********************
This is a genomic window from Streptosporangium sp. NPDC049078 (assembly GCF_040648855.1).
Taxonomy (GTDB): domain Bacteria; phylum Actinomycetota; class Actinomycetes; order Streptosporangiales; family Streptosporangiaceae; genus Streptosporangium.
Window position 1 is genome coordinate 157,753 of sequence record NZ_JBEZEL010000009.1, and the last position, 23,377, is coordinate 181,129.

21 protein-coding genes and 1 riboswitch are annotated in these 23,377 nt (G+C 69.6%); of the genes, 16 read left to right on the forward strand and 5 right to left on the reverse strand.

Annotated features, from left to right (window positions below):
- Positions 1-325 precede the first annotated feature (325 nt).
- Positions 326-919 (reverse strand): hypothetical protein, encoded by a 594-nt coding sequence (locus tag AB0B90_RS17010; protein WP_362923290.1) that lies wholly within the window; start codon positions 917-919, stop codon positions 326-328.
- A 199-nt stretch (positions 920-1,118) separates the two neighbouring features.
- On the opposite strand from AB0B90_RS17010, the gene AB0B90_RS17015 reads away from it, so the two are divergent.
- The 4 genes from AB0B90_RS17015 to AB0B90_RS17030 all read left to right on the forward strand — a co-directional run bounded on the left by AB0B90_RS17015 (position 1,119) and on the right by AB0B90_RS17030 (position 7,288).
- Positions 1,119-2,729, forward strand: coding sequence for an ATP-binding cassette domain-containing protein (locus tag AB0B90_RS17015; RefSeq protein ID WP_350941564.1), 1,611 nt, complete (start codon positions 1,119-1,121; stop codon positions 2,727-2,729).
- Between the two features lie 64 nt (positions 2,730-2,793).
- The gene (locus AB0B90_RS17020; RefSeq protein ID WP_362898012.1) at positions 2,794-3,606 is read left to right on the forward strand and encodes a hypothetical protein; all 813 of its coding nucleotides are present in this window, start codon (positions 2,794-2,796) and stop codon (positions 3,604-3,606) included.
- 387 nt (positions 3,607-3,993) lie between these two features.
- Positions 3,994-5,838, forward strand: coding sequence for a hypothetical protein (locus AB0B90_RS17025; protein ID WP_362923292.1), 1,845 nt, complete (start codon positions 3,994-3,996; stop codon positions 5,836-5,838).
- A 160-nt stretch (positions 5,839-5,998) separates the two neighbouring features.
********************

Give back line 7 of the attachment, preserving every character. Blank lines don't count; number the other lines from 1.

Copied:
- Positions 326-919 (reverse strand): hypothetical protein, encoded by a 594-nt coding sequence (locus tag AB0B90_RS17010; protein WP_362923290.1) that lies wholly within the window; start codon positions 917-919, stop codon positions 326-328.